Nomads Of Ararat

Hanim is fifty-one years old, but she looks at least thirty years older, and for good reason: She’s the leader of the Hasasori, a small family of semi-nomadic Jelali Kurds who eke out a simple existence farming sheep on the southern slopes of Mount Ararat in East Turkey, and life is far from easy.

The region known as Kurdistan lies across the borders of five countries: Turkey, Armenia, Iran, Iraq and Syria and is home to some 25 million Kurds. Within this population many ethnic tribes have evolved, of which the Jelali (pron: je-LAH-li) have emerged as one of the largest and strongest, with notoriety for being accomplished fighters. The Jelali can be found across many parts of Anatolia but are predominantly based in the region around the town of Dogubeyazit, most commonly associated with the towering presence of the snow-topped Mount Ararat that dominates the scenery on the outskirts of town. The people are darker skinned than many of their Kurdish cousins, the men taller and stronger, and the spoken language is Kurmanji, common throughout the northern Kurdish region but with minor dialectal variations.

Over the last few centuries, within the Jelali community a large proportion of the people have adopted and established a semi-nomadic lifestyle around the slopes of the biblical Mountain. Originally intended as a means of defence against incursion and subsequent assimilation from other cultures, the migration to the higher slopes was also found to be useful as it allowed the shepherds to escape the uncomfortable heat of mid-summer and find respite in the cooler mountain air. Now the threat of cultural “pollution” is of less concern, the shepherding families spend only the hot summer months at altitude on the summer pasture, referred to in Kurmanji as the “yayala” and return to the relative comfort and safety of low lying villages from October through till the end of May.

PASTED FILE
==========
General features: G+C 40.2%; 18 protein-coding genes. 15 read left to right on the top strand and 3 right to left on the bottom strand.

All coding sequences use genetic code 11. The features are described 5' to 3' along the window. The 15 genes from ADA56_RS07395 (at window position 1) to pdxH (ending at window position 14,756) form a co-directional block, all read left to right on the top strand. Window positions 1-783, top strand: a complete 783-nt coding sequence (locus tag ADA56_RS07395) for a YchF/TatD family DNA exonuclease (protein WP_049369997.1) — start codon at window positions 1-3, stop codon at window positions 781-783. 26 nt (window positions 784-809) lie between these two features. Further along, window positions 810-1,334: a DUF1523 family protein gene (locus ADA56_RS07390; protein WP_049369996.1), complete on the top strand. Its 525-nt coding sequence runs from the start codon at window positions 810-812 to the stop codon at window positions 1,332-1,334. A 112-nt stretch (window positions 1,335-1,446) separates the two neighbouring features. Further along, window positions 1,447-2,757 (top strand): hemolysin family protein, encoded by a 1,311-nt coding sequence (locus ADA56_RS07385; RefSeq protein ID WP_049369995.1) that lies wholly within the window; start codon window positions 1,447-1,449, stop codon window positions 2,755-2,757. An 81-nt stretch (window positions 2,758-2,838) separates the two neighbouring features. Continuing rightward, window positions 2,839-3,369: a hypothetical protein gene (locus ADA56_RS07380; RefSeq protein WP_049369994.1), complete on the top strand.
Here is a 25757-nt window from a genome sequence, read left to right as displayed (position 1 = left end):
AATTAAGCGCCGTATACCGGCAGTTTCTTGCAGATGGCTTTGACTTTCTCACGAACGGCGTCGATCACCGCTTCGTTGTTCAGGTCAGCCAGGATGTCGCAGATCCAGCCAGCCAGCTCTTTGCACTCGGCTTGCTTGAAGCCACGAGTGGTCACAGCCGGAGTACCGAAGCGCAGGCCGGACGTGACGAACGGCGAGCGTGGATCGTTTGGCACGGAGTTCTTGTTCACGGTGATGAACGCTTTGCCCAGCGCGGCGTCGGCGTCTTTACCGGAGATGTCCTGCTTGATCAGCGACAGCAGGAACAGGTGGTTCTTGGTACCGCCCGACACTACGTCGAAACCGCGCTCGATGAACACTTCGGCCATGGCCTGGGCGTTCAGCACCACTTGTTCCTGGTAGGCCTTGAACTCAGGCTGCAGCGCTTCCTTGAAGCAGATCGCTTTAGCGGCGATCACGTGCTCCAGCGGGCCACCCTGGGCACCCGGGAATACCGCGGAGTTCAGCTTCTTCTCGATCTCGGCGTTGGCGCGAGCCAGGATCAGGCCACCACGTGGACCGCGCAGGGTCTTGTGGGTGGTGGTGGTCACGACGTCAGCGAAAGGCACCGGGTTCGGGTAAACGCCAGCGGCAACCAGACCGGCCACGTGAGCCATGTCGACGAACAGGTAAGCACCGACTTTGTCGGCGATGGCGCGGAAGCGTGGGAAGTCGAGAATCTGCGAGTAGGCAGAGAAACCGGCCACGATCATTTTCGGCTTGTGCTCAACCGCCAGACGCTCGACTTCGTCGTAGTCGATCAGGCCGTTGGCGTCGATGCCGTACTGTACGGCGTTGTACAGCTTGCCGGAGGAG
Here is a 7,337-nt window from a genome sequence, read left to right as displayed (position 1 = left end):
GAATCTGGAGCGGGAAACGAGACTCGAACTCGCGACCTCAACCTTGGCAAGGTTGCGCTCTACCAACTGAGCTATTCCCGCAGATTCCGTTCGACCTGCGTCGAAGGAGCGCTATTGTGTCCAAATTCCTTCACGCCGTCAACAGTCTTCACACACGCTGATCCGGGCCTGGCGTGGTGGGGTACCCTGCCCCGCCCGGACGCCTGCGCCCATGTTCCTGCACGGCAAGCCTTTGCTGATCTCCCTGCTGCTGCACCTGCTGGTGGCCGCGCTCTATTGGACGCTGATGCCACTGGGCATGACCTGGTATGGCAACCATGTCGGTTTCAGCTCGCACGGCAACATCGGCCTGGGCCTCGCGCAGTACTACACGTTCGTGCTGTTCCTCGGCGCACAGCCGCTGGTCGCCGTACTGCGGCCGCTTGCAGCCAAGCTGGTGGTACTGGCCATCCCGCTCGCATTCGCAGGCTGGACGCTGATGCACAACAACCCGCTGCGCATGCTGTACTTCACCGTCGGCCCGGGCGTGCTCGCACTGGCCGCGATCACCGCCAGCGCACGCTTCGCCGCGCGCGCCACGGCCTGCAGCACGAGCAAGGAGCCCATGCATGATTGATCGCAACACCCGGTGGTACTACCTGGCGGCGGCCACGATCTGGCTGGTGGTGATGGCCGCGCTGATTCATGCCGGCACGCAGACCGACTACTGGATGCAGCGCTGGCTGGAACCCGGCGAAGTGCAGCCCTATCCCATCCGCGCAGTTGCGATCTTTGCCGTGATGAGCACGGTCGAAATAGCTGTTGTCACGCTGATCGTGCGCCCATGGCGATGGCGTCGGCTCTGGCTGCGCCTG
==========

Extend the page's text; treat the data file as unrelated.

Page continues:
At 5137 metres, Ararat is the highest mountain in Turkey and according to the book of Genesis in the old testament, it is the fabled resting place of Noah’s Ark. It’s an isolated volcanic peak that lies very close to the border with Iran, Armenia and Azerbaijan and until recently has remained off-limits to outsiders because of civil unrest between the Kurdish population and their Turkish hosts. Now the restrictions have been lifted, mountain climbers and those in search of the Ark have become a familiar aspect of the nomads’ life and its not uncommon for the Jelali to welcome passers-by in for a glass of tea. Generally speaking though, each nomadic family keep themselves to themselves and rarely interact with outsiders including other camps that may be only a few hundred meters away on the mountainside.

yayallaIt’s mid-afternoon by the time I arrive at the camp with Aysegul, my guide and translator. The jeep is only able to take us to 2000 metres at which point the “road” is impassable and we have to disembark and continue on foot. Behind us the flat plains shimmering in the heat fall away as we climb, the Iranian border just a hazy line of hills in the distance. We stop for a short rest and listen to the “voice of the mountain” as my Kurdish guide puts it: The wind rushing through the long grass and about the rocks; the skylarks trilling as they hover overhead and the plaintive whistle from the wheatears atop their stony perches regarding us warily. It’s a perfect moment and one I am keen to prolong as much as possible before we recommence our slow trudge up the steep mountainside. We only need to climb a further few hundred metres but the thinning air and the afternoon sun conspire to make it difficult. Ahead of us, and some two thousand feet higher I can make out a handful of nomadic camps dotted across the face of the mountain, not far short of the snowline. The traditional black sheep-wool tents have been almost entirely replaced by government issue white tents that stand out clearly against the dark backdrop of the mountain. I silently hope that the Hasasori haven’t set up camp too high, and my prayers are answered when after only 400 meters climbed, we reach a plateau and the small camp comes into view.